So, the plan is made, and after fifteen minutes of stumbling up the road with the world spinning, I get to the pharmacy and hang off a display unit for another ten minutes until it’s my turn.

Assistant: “How can I help you?”

Me: “I’ve come to collect a prescription that the doctor has just sent through electronically as urgent for me.”

Assistant: “I’ll go look.”

She disappears for ten minutes. By the time she returns, I’m almost lying on the counter as my head is spinning so much.

Assistant: “No, there’s no prescription for you.”

Me: “Can you check, please? The doctor said he would send it through as urgent.”

Assistant: “Well, if you insist.”

Me: *Through gritted teeth*Yes, I do!

She goes away again and comes back after another ten minutes, by which time I’m starting to feel nauseous.

Assistant: “No prescription. When did the doctor send it through?”

Me: “As I said, he has just sent it through as urgent. Just now.”

Assistant: “Why didn’t you say?”

Me: “I did.”

Assistant: “Oh, we don’t look at the electronic ones until the afternoon. Can you come back in two days?”

Me: “I have chronic vertigo. I can’t see too well, and I can’t stand up, walk, or lie down. The doctor has prescribed these as urgent. No, I can’t come back in two days!

Assistant: “Are you insisting that you have your prescription made up now?”

Me:You think?

She looks blankly at me.

Me: “Yes, I am. Please make it up now or I will throw up and collapse here.”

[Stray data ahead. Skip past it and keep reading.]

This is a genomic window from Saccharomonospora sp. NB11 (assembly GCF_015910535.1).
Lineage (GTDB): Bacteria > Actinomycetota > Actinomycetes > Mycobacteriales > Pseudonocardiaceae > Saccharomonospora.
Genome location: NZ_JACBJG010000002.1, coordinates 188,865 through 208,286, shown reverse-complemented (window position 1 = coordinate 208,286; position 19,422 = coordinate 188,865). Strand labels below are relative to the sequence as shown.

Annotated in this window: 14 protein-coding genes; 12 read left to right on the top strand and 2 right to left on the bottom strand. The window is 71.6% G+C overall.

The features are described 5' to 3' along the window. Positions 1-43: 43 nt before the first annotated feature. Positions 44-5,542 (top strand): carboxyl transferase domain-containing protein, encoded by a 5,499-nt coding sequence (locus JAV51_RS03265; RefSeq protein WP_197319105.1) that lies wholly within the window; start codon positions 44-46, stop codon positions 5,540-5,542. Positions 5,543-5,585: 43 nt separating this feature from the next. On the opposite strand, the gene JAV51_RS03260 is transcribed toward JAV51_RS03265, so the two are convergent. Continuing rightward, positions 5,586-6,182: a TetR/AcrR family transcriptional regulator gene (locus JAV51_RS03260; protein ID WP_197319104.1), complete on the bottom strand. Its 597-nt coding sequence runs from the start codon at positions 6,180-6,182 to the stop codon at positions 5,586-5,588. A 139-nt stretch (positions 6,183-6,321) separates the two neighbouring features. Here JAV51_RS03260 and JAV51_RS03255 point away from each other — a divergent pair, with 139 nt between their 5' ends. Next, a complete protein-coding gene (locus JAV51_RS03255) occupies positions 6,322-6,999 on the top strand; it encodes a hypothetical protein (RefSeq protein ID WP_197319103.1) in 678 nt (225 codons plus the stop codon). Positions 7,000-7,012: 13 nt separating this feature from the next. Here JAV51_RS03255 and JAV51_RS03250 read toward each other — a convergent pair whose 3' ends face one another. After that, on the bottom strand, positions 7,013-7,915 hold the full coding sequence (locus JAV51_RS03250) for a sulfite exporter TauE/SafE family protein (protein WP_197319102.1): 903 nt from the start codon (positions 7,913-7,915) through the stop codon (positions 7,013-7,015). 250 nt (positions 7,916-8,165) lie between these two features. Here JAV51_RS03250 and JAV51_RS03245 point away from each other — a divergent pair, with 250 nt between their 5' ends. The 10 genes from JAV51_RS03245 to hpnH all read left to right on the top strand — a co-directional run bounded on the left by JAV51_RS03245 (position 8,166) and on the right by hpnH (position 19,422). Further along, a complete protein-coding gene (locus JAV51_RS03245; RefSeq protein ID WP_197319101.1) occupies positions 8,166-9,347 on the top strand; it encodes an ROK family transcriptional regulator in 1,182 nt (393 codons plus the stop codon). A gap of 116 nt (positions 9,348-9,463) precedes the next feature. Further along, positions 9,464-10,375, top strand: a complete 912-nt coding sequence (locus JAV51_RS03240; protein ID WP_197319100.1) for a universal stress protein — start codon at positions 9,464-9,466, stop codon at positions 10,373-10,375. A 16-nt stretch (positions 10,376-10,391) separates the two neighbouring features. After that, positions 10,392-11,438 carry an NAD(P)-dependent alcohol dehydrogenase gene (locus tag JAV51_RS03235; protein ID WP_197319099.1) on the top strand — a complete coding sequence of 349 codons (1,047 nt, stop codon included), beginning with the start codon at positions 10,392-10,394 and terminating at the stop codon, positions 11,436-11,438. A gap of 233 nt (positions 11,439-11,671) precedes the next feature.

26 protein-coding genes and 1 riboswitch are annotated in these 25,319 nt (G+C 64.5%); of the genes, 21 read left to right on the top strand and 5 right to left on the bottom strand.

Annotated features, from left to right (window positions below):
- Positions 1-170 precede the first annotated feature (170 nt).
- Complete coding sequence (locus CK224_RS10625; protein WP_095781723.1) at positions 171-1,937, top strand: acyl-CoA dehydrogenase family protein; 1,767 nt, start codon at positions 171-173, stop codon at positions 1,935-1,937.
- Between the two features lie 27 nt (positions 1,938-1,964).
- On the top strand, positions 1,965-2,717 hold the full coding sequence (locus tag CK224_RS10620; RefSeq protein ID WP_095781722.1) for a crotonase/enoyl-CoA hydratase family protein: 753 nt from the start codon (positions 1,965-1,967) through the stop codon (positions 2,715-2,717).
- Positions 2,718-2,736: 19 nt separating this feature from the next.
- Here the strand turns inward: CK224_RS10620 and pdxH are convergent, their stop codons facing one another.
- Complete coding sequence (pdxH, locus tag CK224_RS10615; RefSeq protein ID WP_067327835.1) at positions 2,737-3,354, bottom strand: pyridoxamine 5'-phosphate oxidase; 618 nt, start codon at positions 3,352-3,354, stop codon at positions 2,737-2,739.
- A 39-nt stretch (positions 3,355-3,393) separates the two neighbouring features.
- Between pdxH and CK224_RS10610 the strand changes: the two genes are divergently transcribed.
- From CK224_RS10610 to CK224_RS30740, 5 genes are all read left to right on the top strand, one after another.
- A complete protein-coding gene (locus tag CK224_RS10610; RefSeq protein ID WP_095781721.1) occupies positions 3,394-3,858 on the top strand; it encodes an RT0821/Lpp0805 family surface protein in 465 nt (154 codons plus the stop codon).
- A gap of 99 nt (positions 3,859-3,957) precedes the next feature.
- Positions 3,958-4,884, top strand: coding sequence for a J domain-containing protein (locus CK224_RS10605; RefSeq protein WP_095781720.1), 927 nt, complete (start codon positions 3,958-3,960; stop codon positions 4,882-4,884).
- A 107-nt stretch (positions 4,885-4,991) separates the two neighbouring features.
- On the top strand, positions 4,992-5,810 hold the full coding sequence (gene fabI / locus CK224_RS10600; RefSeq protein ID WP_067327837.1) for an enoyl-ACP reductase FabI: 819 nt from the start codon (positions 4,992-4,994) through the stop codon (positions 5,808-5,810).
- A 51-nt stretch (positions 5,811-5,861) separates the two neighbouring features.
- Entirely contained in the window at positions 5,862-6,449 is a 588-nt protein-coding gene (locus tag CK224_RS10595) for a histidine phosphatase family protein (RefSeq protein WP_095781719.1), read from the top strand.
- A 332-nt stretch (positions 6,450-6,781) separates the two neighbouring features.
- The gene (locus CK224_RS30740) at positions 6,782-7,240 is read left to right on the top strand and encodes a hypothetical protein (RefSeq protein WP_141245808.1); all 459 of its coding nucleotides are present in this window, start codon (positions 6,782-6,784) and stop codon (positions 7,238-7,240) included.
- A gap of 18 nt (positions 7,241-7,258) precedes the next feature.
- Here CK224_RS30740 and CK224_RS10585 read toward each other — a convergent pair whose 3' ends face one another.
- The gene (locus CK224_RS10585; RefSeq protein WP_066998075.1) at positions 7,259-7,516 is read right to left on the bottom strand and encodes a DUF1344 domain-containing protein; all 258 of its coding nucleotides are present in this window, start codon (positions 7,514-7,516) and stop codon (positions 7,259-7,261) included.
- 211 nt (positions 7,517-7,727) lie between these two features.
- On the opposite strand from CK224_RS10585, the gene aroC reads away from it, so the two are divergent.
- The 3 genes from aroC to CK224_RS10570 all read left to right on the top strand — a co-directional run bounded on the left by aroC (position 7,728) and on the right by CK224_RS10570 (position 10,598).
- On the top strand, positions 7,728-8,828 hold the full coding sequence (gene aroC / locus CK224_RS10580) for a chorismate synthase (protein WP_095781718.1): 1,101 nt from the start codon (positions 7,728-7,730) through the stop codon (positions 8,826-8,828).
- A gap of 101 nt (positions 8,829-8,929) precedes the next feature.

Assistant: *Sighs* “If you insist. Can you go sit over there?” *Points at a chair behind a pillar* “You are stopping other people getting their prescriptions.”

I looked at her as if she had lost the plot and went to sit in the chair and lean on the pillar which was nice and cold on my head.

After another thirty minutes, still no prescription. I staggered over and asked the assistant how much longer it would be as it was now nearly an hour since I’d gotten there. She told me to go sit down and wait.

I stumbled back. After another thirty minutes, a different assistant came over with a clipboard and asked me to fill out a customer satisfaction surgery. I must have looked shocked and possibly homicidal at this point, as she said in a caring way, “Are you okay, love?”. I explained that I’d been there all morning waiting for my urgent prescription. She grabbed the clipboard out of my hands and dashed off. She came straight back with my prescription made up.

She explained that the pharmacist had started to make it up but had been called to the telephone. Then, it was given to the assistant pharmacist who started it, too, and then went to early lunch. The assistant I’d been dealing with had gone out on her break and it had been forgotten, and because I was behind the pillar, they had forgotten me.

This different assistant had been filling a display up, saw what looked like a dead woman on the chair, and brought over the survey as a way to talk to me. I dry-swallowed two of the tablets as she spoke, staggered home hours after I had left, and finally collapsed in bed. About thirty minutes later, the tablets kicked in and I filled the survey out in line with very honest replies.

Two days later, I moved to having my prescriptions filled by post — they come three days after you request them — and for urgent, I now send my husband.